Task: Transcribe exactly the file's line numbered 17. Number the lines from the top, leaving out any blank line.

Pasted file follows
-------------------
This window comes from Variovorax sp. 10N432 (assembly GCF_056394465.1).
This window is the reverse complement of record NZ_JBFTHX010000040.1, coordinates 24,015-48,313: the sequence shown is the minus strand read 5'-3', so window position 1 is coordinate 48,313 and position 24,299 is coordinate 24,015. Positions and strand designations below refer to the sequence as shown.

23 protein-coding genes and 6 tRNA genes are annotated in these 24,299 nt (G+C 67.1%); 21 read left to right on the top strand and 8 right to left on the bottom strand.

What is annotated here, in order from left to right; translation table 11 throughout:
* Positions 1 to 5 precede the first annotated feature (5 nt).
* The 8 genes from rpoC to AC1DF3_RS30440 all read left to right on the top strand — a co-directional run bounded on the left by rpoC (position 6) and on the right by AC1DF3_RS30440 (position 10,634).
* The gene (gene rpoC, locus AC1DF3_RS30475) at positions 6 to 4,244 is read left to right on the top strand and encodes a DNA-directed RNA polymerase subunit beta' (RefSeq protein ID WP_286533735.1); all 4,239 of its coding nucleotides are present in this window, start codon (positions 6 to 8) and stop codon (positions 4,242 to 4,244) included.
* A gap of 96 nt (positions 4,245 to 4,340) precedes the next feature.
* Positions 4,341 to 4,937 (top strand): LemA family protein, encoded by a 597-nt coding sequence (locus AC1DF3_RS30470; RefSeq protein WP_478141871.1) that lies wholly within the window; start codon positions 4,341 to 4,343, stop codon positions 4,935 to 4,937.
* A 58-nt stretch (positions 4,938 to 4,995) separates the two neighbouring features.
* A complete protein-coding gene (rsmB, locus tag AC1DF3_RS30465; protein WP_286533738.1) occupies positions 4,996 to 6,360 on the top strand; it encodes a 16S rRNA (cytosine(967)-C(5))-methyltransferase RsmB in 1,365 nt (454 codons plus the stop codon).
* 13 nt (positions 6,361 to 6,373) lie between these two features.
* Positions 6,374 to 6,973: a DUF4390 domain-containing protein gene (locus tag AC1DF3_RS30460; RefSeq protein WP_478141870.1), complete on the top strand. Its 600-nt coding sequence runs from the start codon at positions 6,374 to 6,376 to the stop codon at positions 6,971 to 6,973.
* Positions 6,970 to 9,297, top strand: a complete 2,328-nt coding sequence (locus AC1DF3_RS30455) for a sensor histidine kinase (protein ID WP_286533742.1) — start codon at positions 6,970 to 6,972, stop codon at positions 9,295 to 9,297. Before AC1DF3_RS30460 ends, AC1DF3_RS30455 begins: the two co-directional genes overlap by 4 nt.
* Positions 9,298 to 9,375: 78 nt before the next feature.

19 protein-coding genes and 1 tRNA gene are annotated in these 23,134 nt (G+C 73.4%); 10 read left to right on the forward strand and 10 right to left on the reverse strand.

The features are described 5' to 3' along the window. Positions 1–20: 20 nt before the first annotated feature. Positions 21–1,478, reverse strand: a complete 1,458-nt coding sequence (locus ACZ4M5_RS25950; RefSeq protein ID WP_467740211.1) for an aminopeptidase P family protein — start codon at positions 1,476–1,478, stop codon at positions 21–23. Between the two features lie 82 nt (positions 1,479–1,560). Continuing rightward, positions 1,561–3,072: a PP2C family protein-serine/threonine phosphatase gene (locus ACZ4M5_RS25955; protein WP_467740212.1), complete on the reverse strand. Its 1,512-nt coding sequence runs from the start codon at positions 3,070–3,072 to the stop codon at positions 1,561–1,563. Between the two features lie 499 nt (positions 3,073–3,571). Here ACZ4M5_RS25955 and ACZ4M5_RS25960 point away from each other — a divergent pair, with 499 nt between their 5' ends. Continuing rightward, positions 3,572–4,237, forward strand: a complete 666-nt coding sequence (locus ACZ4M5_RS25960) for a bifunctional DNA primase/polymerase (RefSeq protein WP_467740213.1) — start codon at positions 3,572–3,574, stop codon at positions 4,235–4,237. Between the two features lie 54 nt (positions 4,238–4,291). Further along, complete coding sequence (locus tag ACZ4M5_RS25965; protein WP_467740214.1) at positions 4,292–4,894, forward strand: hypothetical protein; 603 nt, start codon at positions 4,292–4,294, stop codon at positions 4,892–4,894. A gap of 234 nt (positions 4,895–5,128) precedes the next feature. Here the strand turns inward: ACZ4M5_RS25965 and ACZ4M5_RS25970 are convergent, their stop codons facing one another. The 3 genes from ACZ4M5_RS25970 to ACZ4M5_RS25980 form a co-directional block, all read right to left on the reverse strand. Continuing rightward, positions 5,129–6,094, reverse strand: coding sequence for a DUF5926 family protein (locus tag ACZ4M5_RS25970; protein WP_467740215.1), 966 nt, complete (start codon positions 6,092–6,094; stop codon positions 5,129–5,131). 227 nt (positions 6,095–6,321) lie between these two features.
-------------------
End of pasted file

The features are described 5' to 3' along the window. Positions 1–20: 20 nt before the first annotated feature. Positions 21–1,478, reverse strand: a complete 1,458-nt coding sequence (locus ACZ4M5_RS25950; RefSeq protein ID WP_467740211.1) for an aminopeptidase P family protein — start codon at positions 1,476–1,478, stop codon at positions 21–23. Between the two features lie 82 nt (positions 1,479–1,560). Continuing rightward, positions 1,561–3,072: a PP2C family protein-serine/threonine phosphatase gene (locus ACZ4M5_RS25955; protein WP_467740212.1), complete on the reverse strand. Its 1,512-nt coding sequence runs from the start codon at positions 3,070–3,072 to the stop codon at positions 1,561–1,563. Between the two features lie 499 nt (positions 3,073–3,571). Here ACZ4M5_RS25955 and ACZ4M5_RS25960 point away from each other — a divergent pair, with 499 nt between their 5' ends. Continuing rightward, positions 3,572–4,237, forward strand: a complete 666-nt coding sequence (locus ACZ4M5_RS25960) for a bifunctional DNA primase/polymerase (RefSeq protein WP_467740213.1) — start codon at positions 3,572–3,574, stop codon at positions 4,235–4,237. Between the two features lie 54 nt (positions 4,238–4,291). Further along, complete coding sequence (locus tag ACZ4M5_RS25965; protein WP_467740214.1) at positions 4,292–4,894, forward strand: hypothetical protein; 603 nt, start codon at positions 4,292–4,294, stop codon at positions 4,892–4,894. A gap of 234 nt (positions 4,895–5,128) precedes the next feature. Here the strand turns inward: ACZ4M5_RS25965 and ACZ4M5_RS25970 are convergent, their stop codons facing one another. The 3 genes from ACZ4M5_RS25970 to ACZ4M5_RS25980 form a co-directional block, all read right to left on the reverse strand. Continuing rightward, positions 5,129–6,094, reverse strand: coding sequence for a DUF5926 family protein (locus tag ACZ4M5_RS25970; protein WP_467740215.1), 966 nt, complete (start codon positions 6,092–6,094; stop codon positions 5,129–5,131). 227 nt (positions 6,095–6,321) lie between these two features.